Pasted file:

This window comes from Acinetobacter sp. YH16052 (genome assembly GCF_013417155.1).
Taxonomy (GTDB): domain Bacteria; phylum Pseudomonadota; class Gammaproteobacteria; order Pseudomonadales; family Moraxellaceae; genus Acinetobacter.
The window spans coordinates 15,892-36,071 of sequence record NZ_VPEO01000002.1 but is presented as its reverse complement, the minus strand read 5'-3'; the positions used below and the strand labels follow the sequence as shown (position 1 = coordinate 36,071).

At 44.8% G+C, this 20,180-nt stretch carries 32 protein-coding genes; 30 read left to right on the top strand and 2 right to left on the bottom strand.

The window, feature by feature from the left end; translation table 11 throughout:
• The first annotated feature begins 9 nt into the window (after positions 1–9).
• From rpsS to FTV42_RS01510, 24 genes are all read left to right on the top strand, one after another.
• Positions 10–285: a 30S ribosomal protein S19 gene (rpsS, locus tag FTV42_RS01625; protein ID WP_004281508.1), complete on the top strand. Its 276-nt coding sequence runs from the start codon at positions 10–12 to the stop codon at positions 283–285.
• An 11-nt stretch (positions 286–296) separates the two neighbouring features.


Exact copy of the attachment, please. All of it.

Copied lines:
This window comes from Acinetobacter sp. YH16052 (genome assembly GCF_013417155.1).
Taxonomy (GTDB): domain Bacteria; phylum Pseudomonadota; class Gammaproteobacteria; order Pseudomonadales; family Moraxellaceae; genus Acinetobacter.
The window spans coordinates 15,892-36,071 of sequence record NZ_VPEO01000002.1 but is presented as its reverse complement, the minus strand read 5'-3'; the positions used below and the strand labels follow the sequence as shown (position 1 = coordinate 36,071).

At 44.8% G+C, this 20,180-nt stretch carries 32 protein-coding genes; 30 read left to right on the top strand and 2 right to left on the bottom strand.

The window, feature by feature from the left end; translation table 11 throughout:
• The first annotated feature begins 9 nt into the window (after positions 1–9).
• From rpsS to FTV42_RS01510, 24 genes are all read left to right on the top strand, one after another.
• Positions 10–285: a 30S ribosomal protein S19 gene (rpsS, locus tag FTV42_RS01625; protein ID WP_004281508.1), complete on the top strand. Its 276-nt coding sequence runs from the start codon at positions 10–12 to the stop codon at positions 283–285.
• An 11-nt stretch (positions 286–296) separates the two neighbouring features.